Highlighting duplicate data based on two conditions

11/18/19 Edited 12/09/19


I want to make a formula to highlight whenever to cells contain the same data on the same date. I'm working with a marketing calendar and want to find a way to highlight whenever two campaigns are planned to go out to the same country on the same date. So, if two (or more) cells contain the same date as well as the same country locales. 

The only formula I can find is to check if there are duplicates in ONE column, but I want to check all columns against each other. 

I have created a helper column in which to place the formula and thinking to make conditional formatting, once it's ready. The conditional formatting should apply if more than one row has identical data in cell 1 (date) and cell 2 (country).

Is this possible?



  • Paul NewcomePaul Newcome ✭✭✭✭✭

    Try something like this in a checkbox type column...


    =IF(COUNTIFS([Date Column]:[Date Column], [Date Column]@row, [Country Column]:[Country Column], [Country Column]@row) > 1, 1)


  • Hi Paul,

    Thanks so much for your suggestion. The formula works in the sense that it highlights if the data is identical. I need, however, the formula to highlight if there is duplicate data, meaning that if some data is the same. Example:



    The formula should work with the above data, because the number 1 is in both cells. Can you help with that?


  • Paul NewcomePaul Newcome ✭✭✭✭✭

    For this you would need to parse the data out so that each entry is in its own cell then do a comparison that way. How many entries could you possibly have in a single cell?


  • Paul NewcomePaul Newcome ✭✭✭✭✭

    @director62476 All you would need to do is add a flag or checkbox column. Then you can use a formula such as

    =IF(COUNTIFS([ID #]:[ID #], [ID #]@row) > 1, 1)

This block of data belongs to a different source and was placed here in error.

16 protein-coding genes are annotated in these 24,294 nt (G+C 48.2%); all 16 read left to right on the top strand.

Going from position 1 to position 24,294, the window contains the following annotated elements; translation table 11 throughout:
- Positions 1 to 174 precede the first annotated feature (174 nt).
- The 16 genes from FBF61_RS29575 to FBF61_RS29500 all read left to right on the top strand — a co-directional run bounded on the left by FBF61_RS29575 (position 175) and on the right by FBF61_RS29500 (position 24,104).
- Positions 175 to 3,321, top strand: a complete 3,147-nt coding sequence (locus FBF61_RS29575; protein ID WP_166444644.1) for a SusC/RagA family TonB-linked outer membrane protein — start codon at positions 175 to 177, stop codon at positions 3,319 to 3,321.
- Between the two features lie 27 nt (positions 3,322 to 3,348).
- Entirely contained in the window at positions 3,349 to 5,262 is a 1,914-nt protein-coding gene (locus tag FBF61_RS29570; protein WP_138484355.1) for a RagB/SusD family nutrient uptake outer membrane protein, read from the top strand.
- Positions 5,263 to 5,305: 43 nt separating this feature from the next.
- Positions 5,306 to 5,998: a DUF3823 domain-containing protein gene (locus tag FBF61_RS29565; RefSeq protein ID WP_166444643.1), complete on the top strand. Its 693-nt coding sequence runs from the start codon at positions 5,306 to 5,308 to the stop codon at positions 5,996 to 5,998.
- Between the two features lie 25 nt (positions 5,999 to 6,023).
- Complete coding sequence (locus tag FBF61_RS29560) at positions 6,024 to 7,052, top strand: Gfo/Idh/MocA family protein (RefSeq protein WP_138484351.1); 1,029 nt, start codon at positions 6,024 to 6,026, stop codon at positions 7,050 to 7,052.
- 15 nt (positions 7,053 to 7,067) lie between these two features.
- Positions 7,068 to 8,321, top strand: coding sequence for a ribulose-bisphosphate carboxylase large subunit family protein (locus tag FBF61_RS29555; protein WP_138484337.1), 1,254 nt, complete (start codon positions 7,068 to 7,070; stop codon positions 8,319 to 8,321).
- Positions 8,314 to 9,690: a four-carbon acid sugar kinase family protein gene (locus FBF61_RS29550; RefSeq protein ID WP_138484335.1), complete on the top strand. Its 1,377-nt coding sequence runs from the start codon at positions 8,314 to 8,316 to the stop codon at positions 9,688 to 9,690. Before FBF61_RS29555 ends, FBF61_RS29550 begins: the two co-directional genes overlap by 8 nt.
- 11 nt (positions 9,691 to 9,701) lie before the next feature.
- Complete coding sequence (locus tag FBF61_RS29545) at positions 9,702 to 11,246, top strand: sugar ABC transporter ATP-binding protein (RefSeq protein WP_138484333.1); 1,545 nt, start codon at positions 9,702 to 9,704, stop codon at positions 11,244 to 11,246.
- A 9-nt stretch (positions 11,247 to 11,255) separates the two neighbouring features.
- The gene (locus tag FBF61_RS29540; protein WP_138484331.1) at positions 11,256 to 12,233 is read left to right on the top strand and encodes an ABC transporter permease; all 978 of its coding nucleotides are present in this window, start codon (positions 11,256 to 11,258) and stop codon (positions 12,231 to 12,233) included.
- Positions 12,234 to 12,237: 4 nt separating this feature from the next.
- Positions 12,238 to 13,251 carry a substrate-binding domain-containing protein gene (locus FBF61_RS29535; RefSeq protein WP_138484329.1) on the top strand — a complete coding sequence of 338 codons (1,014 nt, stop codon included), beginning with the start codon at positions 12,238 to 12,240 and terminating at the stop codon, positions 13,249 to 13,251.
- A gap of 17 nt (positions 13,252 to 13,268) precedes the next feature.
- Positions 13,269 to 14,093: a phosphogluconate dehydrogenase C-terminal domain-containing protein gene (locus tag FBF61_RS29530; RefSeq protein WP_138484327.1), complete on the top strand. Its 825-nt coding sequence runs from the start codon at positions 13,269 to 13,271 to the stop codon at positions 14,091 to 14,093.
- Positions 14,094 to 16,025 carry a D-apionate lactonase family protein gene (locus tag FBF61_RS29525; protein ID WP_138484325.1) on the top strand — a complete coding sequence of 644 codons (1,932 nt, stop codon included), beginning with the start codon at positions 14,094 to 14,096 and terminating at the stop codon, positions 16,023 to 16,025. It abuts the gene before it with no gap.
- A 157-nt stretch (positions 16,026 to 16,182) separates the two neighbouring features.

This will count how many times the ID # on that particular row is found in the column. If it is found more than once, it will flag all rows that are duplicated.


  • Paul NewcomePaul Newcome ✭✭✭✭✭

    The semicolon vs comma is regional. If it is inputting the semicolon, then I assume that is what you need to use.

    The syntax is correct, and your column name matches. I don't see any extra spaces or parenthesis. The formula should be working.

    Let's work on some trouble shooting...

    Change the DupCheck column to a text/number type, and just enter


    What is the result?

    If it produces a number as opposed to an error, lets move on to

    =COUNTIFS([ID#]:[ID#], [ID#]@row)

    What is the result of that?


  • Paul NewcomePaul Newcome ✭✭✭✭✭

    That's odd. Try the IF statement again, but then try the same steps you just listed of leaving the cell, re-entering it, then tabbing out of it.

    At this point I would suggest reaching out to support, as that is definitely not supposed to act that way.


  • Paul NewcomePaul Newcome ✭✭✭✭✭

    The formula should have flagged both rows based on the logic. Do you have the formula in all rows?


  • Paul NewcomePaul Newcome ✭✭✭✭✭

    We would only have to expand on our COUNTIFS to include the additional range/criteria.

    =IF(COUNTIFS([ID #]:[ID #], [ID #]@row, CashBackSub:CashBackSub, [email protected]) > 1, 1)

    This will only flag rows where both the ID# AND the CashBackSub columns are duplicated within the same row.


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